What is surprising about Gradišče above Bašelj is not only the abundance of finds (more than 1700 are stored in the National Museum of Slovenia and some also in the Museum of Gorenjska in Kranj), but also the high-quality manufacture of these objects, decorated with diverse ornaments in various techniques. The majority of the finds can be dated between the end of the 8th and the first half of the 10th century. Particularly noticeable among them are numerous parts of horse gear (stirrups, bits of bridles, strap dividers) Fig. 13, horseman equipment (spurs, buckles, metal mounts) Fig. 14 Fig. 15 Fig. 16, weapons (swords, knives, arrowheads) Fig. 17, tools (sickles, scythes, ploughshares), everyday objects (scissors, knives, axes, fire strikers) and individual pieces of jewellery (glass beads, a bronze ring, a jingle bell). An exceptional find is a damaged bronze thurible used in Christian worship. Fig. 18 10 The parts of horse and horseman equipment are not only extremely skilfully made of high-quality iron, their surface is also tinned and the surface of some bronze objects is gilded.11 Among these are: a bronze gilded cross strap divider with a pyramidal central part, a strap end with silver rivets, decorated in the same manner, a fragment of a gilded bronze spur decorated with geometric and stylised vegetation motifs, a bronze belt buckle ring with vegetation ornaments Fig. 19 and a gilded bronze hanger with a suspension loop.12 The gilded objects from Gradišče above Bašelj indicate Carolingian influence. There is no doubt they belonged to the members of the ruling class of the Early Medieval Carniola.13
The area of the present-day Slovenia had a distinctly transitional character already in the prehistoric period, and has retained it through the centuries until today. The end of the 8th, but especially the 9th century, i.e. the period strongly associated with the expansion of the Frankish state in the time of the Carolingian dynasty, had an important impact on the development of the Slovene territory.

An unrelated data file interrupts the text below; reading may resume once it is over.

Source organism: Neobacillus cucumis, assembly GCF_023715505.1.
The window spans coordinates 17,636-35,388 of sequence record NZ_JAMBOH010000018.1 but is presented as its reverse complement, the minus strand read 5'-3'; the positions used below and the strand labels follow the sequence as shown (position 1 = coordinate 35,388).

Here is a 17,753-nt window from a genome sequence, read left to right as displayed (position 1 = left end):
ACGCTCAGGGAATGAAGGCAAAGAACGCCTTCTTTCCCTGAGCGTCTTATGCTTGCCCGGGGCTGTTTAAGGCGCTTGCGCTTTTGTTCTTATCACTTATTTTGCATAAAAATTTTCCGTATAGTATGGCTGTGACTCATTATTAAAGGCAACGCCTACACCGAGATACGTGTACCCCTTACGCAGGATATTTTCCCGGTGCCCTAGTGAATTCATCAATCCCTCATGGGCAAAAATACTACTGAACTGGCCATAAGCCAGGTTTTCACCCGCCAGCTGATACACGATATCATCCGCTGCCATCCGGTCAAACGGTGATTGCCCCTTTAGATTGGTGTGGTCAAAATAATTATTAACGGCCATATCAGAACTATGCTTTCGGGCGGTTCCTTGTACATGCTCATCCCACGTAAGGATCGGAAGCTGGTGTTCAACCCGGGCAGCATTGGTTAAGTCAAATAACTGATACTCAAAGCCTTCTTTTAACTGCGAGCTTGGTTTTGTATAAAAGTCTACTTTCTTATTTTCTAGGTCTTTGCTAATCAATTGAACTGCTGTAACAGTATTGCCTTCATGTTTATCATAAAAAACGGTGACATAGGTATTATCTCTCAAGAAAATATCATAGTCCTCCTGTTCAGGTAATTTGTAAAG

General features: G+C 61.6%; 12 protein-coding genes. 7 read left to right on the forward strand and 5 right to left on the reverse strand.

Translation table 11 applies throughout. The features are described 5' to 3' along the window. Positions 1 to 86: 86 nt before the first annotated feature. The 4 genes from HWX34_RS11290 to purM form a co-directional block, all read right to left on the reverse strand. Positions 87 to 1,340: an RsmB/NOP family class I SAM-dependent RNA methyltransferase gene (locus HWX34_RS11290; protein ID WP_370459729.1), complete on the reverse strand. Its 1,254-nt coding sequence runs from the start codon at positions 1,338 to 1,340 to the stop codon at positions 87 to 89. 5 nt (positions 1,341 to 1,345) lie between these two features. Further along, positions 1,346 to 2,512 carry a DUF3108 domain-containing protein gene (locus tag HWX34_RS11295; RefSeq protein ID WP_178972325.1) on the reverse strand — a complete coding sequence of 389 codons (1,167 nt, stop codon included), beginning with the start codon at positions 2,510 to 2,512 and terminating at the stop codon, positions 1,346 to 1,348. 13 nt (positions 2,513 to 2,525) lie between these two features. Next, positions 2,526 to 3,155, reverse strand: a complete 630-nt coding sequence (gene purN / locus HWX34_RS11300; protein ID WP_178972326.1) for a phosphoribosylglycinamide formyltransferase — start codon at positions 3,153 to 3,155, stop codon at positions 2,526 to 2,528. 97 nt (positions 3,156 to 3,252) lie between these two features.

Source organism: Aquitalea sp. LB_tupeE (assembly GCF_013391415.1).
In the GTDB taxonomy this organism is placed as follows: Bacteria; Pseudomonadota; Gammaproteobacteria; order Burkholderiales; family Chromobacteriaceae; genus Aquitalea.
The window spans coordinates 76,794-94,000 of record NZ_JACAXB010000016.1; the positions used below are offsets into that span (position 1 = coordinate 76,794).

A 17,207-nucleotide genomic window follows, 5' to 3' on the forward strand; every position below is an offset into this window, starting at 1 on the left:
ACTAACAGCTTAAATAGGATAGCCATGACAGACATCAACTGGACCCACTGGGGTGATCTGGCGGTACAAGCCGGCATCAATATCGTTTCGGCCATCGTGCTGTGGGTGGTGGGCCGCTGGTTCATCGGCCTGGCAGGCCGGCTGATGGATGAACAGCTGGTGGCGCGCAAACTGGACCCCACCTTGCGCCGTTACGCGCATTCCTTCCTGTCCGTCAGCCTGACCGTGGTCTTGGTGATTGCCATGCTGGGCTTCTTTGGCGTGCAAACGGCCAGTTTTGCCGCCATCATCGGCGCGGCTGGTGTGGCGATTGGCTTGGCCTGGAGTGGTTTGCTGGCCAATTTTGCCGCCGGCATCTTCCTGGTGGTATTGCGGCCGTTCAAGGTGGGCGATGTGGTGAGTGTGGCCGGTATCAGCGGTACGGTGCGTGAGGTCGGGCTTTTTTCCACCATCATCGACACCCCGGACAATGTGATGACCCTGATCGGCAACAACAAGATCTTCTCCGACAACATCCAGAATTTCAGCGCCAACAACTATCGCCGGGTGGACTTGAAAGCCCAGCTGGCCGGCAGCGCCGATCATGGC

At the transition from the 8th to the 9th century, Carniola covered the central Slovene territory. During the Frankish-Avar wars, at the latest in 795 or 796, Carniola was brought under Frankish jurisdiction, though it retained its tribal organization and internal sovereignty. 14
The rebellion of Ljudevit Posavski and the 827 Bulgarian incursion into Pannonia demonstrated that the Frankish system of tribal principalities at the border of the state was not reliable. Hence, the structure of Frankish administration at the borders started to change in the 820s. Tribal principalities, Carniola among them, lost their internal sovereignty. The end of the Carolingian period and Frankish administration in the Slovene territory is related to the arrival and settlement of the Hungarians in Pannonia.
During the period from the end of the 8th century to the beginning of the 10th century, the influence of the Frankish state can be traced in the material culture of Slovene archaeological sites, especially elevated settlements, among which Gradišče above Bašelj currently takes the first place in both quantity and quality of artefacts. Numerous pieces of horse gear, horseman equipment and weapons reflect Carolingian influence in both form and functionality. 15 The richly decorated artefacts were undoubtedly highly valuable and could only be afforded by the wealthy. 16 Among the many artefacts there are extremely valuable bronze and gilded objects, worn by the members of the highest class. Fig. 19 The artefacts from Gradišče above Bašelj are very similar to artefacts from the territory of Great Moravia, while a number of weapons and parts of military equipment dating to the 8th and 9th centuries AD and resembling those from Gradišče above Bašelj were also found in Biskupija-Crkvina. One of the few indications that Christianity had been spread among the Slavic population by missionaries is the thurible from Gradišče above Bašelj Fig. 18, resembling the one found in the surroundings of Vrlika, not far from Biskupija-Crkvina.